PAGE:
Photo credit: New York State Department of Environmental Conservation (NYSDEC)

Tips for Boaters


Recreational boating is one way that aquatic invasive species (AIS) are spread. Boats, motors, and trailers have ideal hiding spots where species may attach and be transported to new locations. Many of these species can survive out of water five days or more!



Inspect and clean off visible aquatic plants, animals, and mud from watercraft, motor, trailer, and equipment before leaving water access. Scrub hull using a stiff brush. Rinse watercraft, trailer, and equipment with high pressure hot water when possible. Flush motor according to owner's manual.

Jet boats and personal watercraft users:

Inspect and clean off visible aquatic plants, animals, and mud from hull, trailer, intake grate, and steering nozzle, etc. Run engine 5-10 seconds to blow out excess water and vegetation from internal drive before leaving water access.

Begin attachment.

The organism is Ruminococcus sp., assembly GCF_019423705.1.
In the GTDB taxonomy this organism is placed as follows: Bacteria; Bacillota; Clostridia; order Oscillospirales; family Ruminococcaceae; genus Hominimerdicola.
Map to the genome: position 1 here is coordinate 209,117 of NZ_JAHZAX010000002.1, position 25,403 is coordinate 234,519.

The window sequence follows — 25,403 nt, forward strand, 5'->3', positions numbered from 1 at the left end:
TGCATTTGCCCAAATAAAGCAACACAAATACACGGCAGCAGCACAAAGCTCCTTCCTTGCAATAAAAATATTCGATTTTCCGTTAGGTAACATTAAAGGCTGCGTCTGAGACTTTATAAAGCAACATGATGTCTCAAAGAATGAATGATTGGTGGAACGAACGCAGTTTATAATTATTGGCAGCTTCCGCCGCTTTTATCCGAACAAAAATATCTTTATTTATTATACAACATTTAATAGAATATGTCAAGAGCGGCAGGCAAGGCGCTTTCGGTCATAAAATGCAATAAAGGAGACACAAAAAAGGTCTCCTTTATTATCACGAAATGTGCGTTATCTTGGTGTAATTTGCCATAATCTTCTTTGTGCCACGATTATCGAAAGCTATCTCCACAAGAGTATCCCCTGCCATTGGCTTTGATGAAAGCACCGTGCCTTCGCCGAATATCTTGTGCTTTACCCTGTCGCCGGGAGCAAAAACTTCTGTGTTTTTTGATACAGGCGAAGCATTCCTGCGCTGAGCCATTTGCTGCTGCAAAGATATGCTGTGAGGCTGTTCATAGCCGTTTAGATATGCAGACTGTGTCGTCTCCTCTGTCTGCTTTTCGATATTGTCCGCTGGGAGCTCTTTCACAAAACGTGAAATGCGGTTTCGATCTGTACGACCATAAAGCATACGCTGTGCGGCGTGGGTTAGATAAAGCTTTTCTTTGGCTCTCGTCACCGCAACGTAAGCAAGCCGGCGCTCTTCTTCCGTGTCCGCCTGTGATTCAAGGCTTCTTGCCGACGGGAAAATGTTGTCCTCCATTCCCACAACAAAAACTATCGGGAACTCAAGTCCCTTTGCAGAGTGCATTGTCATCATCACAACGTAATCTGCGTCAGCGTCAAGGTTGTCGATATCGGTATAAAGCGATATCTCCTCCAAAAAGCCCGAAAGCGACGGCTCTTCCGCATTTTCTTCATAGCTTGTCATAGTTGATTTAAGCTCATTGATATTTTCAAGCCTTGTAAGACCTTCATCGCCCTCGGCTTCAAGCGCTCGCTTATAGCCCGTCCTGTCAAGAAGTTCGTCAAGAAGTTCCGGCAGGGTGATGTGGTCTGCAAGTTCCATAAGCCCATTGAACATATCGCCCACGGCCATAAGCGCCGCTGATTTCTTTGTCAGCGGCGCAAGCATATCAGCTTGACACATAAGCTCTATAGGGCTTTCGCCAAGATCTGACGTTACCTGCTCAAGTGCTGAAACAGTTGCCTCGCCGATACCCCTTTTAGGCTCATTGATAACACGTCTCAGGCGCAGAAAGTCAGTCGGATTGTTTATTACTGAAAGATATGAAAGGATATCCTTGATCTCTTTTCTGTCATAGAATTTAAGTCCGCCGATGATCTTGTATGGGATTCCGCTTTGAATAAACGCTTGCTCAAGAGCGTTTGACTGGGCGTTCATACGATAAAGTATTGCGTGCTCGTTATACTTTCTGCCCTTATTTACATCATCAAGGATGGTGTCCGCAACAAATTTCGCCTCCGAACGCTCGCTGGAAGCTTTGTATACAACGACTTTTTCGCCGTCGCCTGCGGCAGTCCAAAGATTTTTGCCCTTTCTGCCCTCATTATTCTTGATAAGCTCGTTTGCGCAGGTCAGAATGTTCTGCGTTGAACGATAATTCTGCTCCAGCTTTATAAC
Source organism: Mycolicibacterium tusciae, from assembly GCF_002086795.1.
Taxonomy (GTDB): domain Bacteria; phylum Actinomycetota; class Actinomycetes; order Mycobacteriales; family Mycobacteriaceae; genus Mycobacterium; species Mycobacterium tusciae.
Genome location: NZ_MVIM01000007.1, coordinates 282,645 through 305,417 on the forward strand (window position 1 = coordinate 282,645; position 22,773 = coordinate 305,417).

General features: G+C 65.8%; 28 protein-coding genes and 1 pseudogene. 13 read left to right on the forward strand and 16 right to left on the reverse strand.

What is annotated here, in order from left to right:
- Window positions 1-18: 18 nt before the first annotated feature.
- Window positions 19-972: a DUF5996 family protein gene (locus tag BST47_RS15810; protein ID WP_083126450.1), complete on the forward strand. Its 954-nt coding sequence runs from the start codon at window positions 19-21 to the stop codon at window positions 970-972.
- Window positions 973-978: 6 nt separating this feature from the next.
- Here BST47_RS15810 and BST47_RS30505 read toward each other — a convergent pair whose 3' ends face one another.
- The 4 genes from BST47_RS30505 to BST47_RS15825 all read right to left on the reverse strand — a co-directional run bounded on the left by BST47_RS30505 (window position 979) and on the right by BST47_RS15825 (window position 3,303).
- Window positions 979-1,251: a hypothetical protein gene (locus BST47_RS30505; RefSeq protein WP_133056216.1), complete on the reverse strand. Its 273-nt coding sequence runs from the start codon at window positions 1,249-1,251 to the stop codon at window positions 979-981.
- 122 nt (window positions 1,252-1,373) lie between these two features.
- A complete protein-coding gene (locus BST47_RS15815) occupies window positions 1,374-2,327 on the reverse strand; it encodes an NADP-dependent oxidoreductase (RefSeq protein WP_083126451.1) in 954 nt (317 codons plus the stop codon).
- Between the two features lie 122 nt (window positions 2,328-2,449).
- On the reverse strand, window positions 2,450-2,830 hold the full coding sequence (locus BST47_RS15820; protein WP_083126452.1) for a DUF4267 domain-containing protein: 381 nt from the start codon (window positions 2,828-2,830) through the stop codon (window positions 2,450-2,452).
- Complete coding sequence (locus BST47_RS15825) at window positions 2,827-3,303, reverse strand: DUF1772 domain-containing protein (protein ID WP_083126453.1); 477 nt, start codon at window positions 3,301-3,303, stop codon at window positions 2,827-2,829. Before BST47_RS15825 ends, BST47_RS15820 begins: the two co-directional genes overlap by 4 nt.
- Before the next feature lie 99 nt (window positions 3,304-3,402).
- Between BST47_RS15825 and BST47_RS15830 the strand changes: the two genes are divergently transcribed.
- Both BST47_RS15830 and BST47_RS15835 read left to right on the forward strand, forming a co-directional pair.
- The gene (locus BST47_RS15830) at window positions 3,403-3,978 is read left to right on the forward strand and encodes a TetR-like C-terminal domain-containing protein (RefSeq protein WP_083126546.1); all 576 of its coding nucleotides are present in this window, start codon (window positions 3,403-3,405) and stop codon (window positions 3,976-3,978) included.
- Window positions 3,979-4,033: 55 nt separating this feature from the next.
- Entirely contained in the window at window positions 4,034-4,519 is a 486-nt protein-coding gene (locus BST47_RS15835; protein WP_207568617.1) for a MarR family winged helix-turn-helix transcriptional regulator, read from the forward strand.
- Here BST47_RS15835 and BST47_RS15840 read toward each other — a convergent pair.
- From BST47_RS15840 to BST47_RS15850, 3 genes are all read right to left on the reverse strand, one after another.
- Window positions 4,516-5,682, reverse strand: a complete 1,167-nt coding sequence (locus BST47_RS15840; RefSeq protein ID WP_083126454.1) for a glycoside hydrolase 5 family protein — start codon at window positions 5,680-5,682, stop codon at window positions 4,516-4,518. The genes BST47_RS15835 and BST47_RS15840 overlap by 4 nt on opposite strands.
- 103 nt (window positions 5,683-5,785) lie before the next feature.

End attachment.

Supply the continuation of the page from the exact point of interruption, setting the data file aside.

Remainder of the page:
Inspect and clean off visible aquatic plants, animals, and mud from the centerboard, bilge board wells, rudderpost, trailer, and other equipment before leaving water access.


Drain water from watercraft, motor, bilge, bladder tanks, livewell, and portable bait containers before leaving water access.


Dry everything five days or more, unless otherwise required by local or state laws, when moving between waters to kill small species not easily seen. If drying is not possible, wipe with a towel before reuse.

Information on this page is provided by Pennsylvania Sea Grant

Download the entire "Tips for Boaters" handout here.


The Pennsylvania iMapInvasives Program is a partnership of the Western Pennsylvania Conservancy, the Pennsylvania Natural Heritage Program, and NatureServe.

Funding for Pennsylvania iMapInvasives is provided by the Great Lakes Restoration Initiative.

NatureServe logo, iMapInvasives partner
Pennsylvania Natural Heritage Program, iMapInvasives partner
Great Lakes Restoration Initiative logo, iMapInvasives funding source